Deputy Governor Dao Minh Tu of the SBV said that as the liquidity of the banking system is currently abundant and banks do not lack capital, commercial banks are not allowed to raise interest rates, even mobilizing interest rates. If necessary, the SBV will adjust the benchmark interest rate, thereby indirectly helping banks to lower interest rates to support enterprises during the Covid-19 outbreak. He also noted that the whole banking system needs to ensure activities to happen normally. Commercial banks need to implement solutions, such as restructuring debts, outstanding loans, and repayment period and considering to lower interest rate. Currently, several banks have joined in helping enterprises affected by the Covid-19. Vietcombank cut interest rate by 1-1.5 percent per annum for credit outstanding balance in Vietnamese dong, depending on term; by 0.5-0.75 percent per annum for credit outstanding balance in US dollar; by 1 percent per annum for new loans in Vietnamese dong and by 0.5 percent per annum for new loans in US dollar. VietinBank offered interest rates at 6.8 percent per annum for some sectors besides an interest rate of 6 percent per annum for prioritized sectors. Agribank gave preferential interest rate at about 6 percent per annum for the agricultural sector. ABBank saved VND2 trillion for preferential loans with interest rates from 9.7 percent per annum, applying until the end of June this year. VPBank lowered its interest rates by 1.5 percent per annum for enterprises affected by the Covid-19. Nam A Bank reduced interest rates by 0.5 percent per annum compared to the current interest rates for enterprises in the fields of tourism, lodging, aviation, agriculture, restaurant, food services, and import-export. ACB offered a new credit package with lower interest rates, at the same time, restructuring the repayment period for enterprises affected by the Covid-19 by transferring a part of interest to next term. To diversify capital channels for enterprises, SHB, MBBank, and BacABank have recently signed a framework contract on indirect lending with the Small and Medium-sized Enterprise Development Fund to help small and medium-sized enterprises (SMEs). Accordingly, enterprises will enjoy preferential interest rates with short-term loans at 4.16 percent per annum and medium and long-term interest rates of 6 percent per annum. The maximum loan for each project or business plan must not exceed 80 percent of the total investment capital of each project or business plan. The loan term is determined in accordance with the ability of capital recovery and repayment of enterprises and the specific conditions of each project and production and business plan but not more than seven years. The maximum grace period for a project is two years. According to experts, although commercial banks provided financial support for people and enterprises affected by the Covid-19, it is not the trend of the interest rate of the market. Vietnam merely cut its benchmark interest rate by 0.25 percent once in September last year, much fewer than other countries in the region. Therefore, the room for the country to continue to cut the benchmark interest rate further is fairly large though the impacts of an interest rate cut on lending interest rates are quite limited. The scheme to control risk, in which the proportion of short-term capital for medium and long term loans will be gradually reduced, and financial capacity will be enhanced under the Basel II standards, will cause the mobilizing interest rate to be unable to drop sharply in the future. However, the scenario that interest rates will be cut or maintained stable is more likely to occur than the scenario that interest rates will increase. The current movements of interest rates in Vietnam are considered to be in line with the global tendency. In Asia, China’s central bank also decided to lower the interest rate in early-February this year, pumping money heavily to help the economy. Central banks of the Philippines and Thailand also cut interest rates to cope with the impacts of the Covid-19 on the economy. These are considered to be loose monetary policies after the Covid-19 spread widely. In the latest report, MBS Securities Company said that inflation still increased in January this year, mainly because of the price of pork, but will decrease in the second quarter of this year. This might be the motivation for a looser monetary policy from the central bank, as well as partly balancing impacts on inflation. Many experts in the industry said that, for the current monetary policy, the ultimate goal is to control inflation and stabilize exchange rates. The SBV also expressed that it will not loosen the monetary policy but will maintain as currently. The stability of the monetary policy will help to stabilize the macro-economy, create confidence for people, and prevent speculation or price hikes. Moreover, providing stimulus packages is necessary but it should be applied to certain subjects along with tight control on the cash flow as the country’s economy will possibly slow down compared to last year. In the short term, economic growth will decline in the first quarter of this year, even extending to the second quarter, so the demand for the capital of the economy might be not too large.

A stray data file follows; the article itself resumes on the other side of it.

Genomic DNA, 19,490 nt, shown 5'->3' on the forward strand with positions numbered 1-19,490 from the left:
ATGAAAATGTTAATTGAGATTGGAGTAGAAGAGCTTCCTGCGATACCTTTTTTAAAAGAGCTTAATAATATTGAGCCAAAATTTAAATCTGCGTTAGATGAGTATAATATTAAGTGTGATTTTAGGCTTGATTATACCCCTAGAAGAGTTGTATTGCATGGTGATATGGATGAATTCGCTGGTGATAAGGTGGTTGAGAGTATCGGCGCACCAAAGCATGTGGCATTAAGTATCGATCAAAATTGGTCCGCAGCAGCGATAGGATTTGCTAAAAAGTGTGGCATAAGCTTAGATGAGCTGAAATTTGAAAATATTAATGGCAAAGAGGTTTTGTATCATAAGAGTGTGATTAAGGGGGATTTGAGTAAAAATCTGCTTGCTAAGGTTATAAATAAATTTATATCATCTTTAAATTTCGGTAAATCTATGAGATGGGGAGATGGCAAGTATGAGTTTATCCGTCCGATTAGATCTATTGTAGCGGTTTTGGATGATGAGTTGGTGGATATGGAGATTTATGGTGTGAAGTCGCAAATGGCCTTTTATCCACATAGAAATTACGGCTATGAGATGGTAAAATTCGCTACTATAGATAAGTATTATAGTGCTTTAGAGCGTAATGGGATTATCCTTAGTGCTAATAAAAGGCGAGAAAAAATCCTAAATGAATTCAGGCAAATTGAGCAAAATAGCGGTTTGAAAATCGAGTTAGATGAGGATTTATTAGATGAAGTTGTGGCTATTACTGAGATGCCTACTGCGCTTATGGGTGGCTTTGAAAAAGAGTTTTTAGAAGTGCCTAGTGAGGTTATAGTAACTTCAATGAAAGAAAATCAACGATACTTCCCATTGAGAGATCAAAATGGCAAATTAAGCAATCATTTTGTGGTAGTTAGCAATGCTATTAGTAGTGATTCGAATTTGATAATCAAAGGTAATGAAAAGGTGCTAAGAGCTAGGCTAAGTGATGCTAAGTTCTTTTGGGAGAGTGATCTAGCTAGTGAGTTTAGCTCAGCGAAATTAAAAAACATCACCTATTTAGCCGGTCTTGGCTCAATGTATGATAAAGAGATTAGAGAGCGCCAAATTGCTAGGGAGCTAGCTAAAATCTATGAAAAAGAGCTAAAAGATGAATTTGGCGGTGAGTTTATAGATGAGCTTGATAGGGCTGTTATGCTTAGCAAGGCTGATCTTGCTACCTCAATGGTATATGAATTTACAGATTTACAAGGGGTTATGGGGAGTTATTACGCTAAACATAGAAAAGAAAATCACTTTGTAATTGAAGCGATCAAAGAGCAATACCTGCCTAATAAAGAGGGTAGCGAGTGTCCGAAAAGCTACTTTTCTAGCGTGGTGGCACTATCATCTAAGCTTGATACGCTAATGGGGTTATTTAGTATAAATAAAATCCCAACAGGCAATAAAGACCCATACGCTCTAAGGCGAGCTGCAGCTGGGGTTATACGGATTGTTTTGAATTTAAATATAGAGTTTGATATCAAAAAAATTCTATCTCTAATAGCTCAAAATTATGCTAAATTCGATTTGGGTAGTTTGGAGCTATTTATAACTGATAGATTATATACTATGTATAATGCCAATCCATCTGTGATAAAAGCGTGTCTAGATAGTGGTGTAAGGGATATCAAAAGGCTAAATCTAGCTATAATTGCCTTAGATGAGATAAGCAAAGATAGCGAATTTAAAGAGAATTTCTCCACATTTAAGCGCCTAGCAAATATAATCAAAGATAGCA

According to SSI Research, mobilizing interest rates this year are likely to continue to fall, based on two foundations: liquidity of the banking system and the direction from the Government. Changes in mobilizing interest rates after the lunar New Year also show that commercial banks kept interest rates of most terms unchanged compared to before Tet holidays; some banks even slightly lowered mobilizing rates. Meanwhile, in previous years, interest rates were raised by commercial banks to attract capital to prepare for business plans at the beginning of the year.